Tag: wallington hall

Perfect Picnics

Nothing says ‘holiday’ more than heading out into the great outdoors with a picnic, so whether you simply throw some crusty bread and cheese in your backpack or you carefully prepare a gourmet basket of goodies, you will find plenty of perfect picnic spots in Northumberland.

National Trust and English Heritage sites are always a great choice for an al fresco lunch with benches, picnic tables and grassy areas aplenty. At Wallington Hall throw down your picnic blanket in the grassy courtyard or saunter off along one of the many walks to find some dappled shade or sit and enjoy the peace and tranquility within the walled garden. A trip to Cragside offers a huge area in which to enjoy your perfect picnic with perhaps some of the best spots being as you navigate The Carriage Drive with lots of lakeside dining areas to choose from and some hidden in the beautiful woodland of the Cragside Estate.

alt="Cragside Nellys moss lake with picnic bench"
Nelly’s Moss – Cragside

A visit to our Northumbrian Market Towns are a great day trip and a picnic can make for a relaxing lunchtime pitstop. Hexham boasts the beautiful Abbey grounds which includes the pretty bowling green surrounded by seating where you can enjoy an outdoor lunch and if you’re lucky you may even be able to enjoy all the sights and sounds of an outdoor bowls match. Carlisle Park in Morpeth is another great destination for a a picnic lunch and this lovely market town also offers the opportunity to stroll along the banks of the River Wansbeck or even row, row, row your boat up the river.

As far as scenic picnic spots go there can be few better than the dramatic landscape of Hadrian’s Wall, so throw a picnic together and venture out to enjoy some of the wonderful walks this area provides, although with so many wonderful vistas to admire it can be hard to choose. A short 20 minute drive takes you to the very impressive Cawfields which is one of the best preserved stretches of the Wall and provides the opportunity enjoy your packed lunch by the lake or at the sheltered picnic site before burning off some of those calories and taking the scenic walk to Milecastle 42.

Kielder Water & Forest Park covers an area of hundreds of square miles so finding a secluded but picturesque place to picnic is easy. With large grassed areas, picnic tables dotted all over, designated picnic areas and miles and miles of wide open space Kielder is the perfect place to escape and just enjoy the quiet and the vastness of this remote part of Northumberland. The Visit Kielder website is packed full of information on everything that can be enjoyed at Kielder.

Fancy a picnic and a paddle? Well just pick a beach, any beach on the North East coast. All of our Northumberland beaches are heavenly, the whole of our coastline offers wide, sweeping beaches of golden sands that boast to be some of the quietest in the country, there are hidden coves, huge sea views together with pathways, rockpools and dunes, all perfect for a romantic picnic for two. Although I’m afraid we can’t guarantee you won’t get sand in your sandwiches!

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Bamburgh Beach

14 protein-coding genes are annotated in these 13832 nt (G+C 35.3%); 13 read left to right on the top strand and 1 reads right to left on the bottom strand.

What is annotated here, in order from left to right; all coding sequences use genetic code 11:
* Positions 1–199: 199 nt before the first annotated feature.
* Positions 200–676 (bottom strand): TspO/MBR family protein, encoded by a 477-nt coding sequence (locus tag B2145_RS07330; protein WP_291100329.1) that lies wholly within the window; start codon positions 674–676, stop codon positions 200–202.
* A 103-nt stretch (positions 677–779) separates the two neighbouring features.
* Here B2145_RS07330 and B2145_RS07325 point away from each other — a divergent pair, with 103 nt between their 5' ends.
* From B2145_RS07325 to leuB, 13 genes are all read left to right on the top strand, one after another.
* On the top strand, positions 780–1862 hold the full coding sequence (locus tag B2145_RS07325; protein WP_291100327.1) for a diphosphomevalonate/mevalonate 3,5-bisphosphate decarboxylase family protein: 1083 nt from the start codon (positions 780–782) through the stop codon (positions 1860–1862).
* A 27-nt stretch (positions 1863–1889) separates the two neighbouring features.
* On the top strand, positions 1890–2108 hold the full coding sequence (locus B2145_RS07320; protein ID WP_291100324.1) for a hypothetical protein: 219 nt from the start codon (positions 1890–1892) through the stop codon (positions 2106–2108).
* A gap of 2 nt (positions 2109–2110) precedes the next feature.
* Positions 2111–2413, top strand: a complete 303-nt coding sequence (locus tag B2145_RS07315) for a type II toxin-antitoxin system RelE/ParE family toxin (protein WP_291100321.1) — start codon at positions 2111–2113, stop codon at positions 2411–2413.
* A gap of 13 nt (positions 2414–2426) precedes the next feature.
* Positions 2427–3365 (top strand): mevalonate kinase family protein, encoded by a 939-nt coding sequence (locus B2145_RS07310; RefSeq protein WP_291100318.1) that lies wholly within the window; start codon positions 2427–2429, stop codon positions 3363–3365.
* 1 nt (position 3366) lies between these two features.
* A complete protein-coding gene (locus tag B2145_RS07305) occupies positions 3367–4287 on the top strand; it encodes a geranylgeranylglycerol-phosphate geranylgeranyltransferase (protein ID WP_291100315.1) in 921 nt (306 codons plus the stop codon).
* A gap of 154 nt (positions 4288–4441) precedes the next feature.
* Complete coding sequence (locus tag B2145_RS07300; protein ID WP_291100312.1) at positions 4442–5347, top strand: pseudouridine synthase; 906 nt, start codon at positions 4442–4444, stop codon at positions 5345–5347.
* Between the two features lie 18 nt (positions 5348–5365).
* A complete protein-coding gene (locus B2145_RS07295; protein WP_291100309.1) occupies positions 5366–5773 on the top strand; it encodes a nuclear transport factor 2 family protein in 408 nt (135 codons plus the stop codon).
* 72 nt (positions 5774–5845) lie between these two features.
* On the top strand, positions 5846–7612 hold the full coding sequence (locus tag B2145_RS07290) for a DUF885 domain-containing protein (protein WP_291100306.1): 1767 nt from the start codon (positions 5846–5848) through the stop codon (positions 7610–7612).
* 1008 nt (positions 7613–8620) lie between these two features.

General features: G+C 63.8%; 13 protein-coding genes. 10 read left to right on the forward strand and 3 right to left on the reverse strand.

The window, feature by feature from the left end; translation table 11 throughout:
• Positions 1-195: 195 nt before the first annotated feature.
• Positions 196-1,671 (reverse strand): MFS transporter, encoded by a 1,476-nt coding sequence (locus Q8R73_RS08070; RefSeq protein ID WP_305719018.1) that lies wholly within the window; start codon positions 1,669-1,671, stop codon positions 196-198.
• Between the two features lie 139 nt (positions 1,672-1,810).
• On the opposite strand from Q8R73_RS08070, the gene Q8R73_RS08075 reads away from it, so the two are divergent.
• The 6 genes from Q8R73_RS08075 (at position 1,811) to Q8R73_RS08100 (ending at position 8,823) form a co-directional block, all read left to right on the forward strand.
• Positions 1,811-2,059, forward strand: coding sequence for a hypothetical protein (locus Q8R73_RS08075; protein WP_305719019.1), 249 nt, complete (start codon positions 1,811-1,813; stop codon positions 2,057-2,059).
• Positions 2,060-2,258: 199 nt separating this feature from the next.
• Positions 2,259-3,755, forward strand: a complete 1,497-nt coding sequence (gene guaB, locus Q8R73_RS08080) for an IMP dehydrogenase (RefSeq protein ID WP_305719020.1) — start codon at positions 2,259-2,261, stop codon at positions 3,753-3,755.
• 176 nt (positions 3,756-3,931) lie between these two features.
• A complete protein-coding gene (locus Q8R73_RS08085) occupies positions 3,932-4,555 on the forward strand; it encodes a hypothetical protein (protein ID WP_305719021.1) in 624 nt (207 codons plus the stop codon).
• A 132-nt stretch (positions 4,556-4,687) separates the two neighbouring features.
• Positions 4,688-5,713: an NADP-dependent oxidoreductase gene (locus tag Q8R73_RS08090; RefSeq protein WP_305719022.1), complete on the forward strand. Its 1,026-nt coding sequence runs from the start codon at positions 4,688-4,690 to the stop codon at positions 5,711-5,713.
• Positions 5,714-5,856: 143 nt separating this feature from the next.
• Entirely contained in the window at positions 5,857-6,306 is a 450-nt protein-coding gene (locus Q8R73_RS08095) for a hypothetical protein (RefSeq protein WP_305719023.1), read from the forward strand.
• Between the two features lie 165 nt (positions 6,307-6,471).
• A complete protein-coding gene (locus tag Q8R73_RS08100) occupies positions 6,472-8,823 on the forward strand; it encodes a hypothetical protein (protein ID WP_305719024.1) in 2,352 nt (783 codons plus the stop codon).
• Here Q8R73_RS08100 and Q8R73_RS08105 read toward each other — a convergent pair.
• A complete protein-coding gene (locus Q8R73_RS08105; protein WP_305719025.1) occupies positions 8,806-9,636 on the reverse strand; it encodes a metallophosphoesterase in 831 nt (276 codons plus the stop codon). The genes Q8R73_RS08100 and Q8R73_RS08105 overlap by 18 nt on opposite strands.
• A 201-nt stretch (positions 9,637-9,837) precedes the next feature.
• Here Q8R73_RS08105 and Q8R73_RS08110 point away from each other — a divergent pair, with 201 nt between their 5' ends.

The beauty of a picnic means you can enjoy one anytime anywhere and you certainly don’t have to travel far to enjoy some open air dining when you stay at St Oswald’s Farm. We invite you to use our farm map and take a walk around our farmland and head to ‘our favourite spot’ on the farm. Brady’s Crag or The Bottom Crag as we call it, is the most perfect place to admire one of the best views from St Oswald’s and it’s a great place to enjoy an evening walk and witness our huge skies and spectacular Northumbrian sunsets. We provide a rug and a backpack in the cottage so all you need to do is chill a bottle of something lovely, grab some glasses and some tasty bites and take the 10 minute walk. We hope you are able to sit back and enjoy what we truly love about where we live.

River Walks

Northumberland is well known for its amazing walking opportunities and with it’s varied, rugged and wild landscape the walks in Northumberland provide fantastic opportunities to enjoy everything from the beautiful coastline to hills and dales as well as high remote moorland, iconic castles and historic monuments. Our water ways and river walks are perhaps less well known but a walk by water in Northumberland incorporates all that is great about our landscape with the relaxing sight and sound of water.

Our river walks offer everything from strolls by babbling brooks to the wonders of finding a waterfall and to the wilderness of the Northumberland National Park. Northumberland offers an abundance of river walks right across the County and we are lucky enough to have so many nearby, Hareshaw Linn, Allen Banks & Staward Gorge but here’s a few more of our local favourites.

The Tyne Green Trail is a 4.5 mile circular walk that follows the course of the River Tyne between Hexham Bridge and the turning point just past Watersmeet which is where the North and South Tyne join, and the river along which the path continues is the South Tyne, flowing from the Pennines beyond Alston, while opposite is the North Tyne flowing out of Kielder Water. The return walk is on quiet lanes and paths and can be extended to Warden Hill which includes the perfect pit stop for refreshment at The Boatside Inn which is just over the river a few hundred yards from the trail. The walk takes in the lovely avenue of mature trees on Tyne Green itself, the 18th century Hexham Bridge which is the perfect spot to stand and gives an ideal view of the weir and depending on the time of year, you may see leaping salmon. Further upstream look out for the remains of the old railway bridge which was built between 1855-1862 and went on to carry the Border Counties Railway. This is an ideal gentle walk and with a very conveniently placed pub!

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Tyne Green Hexham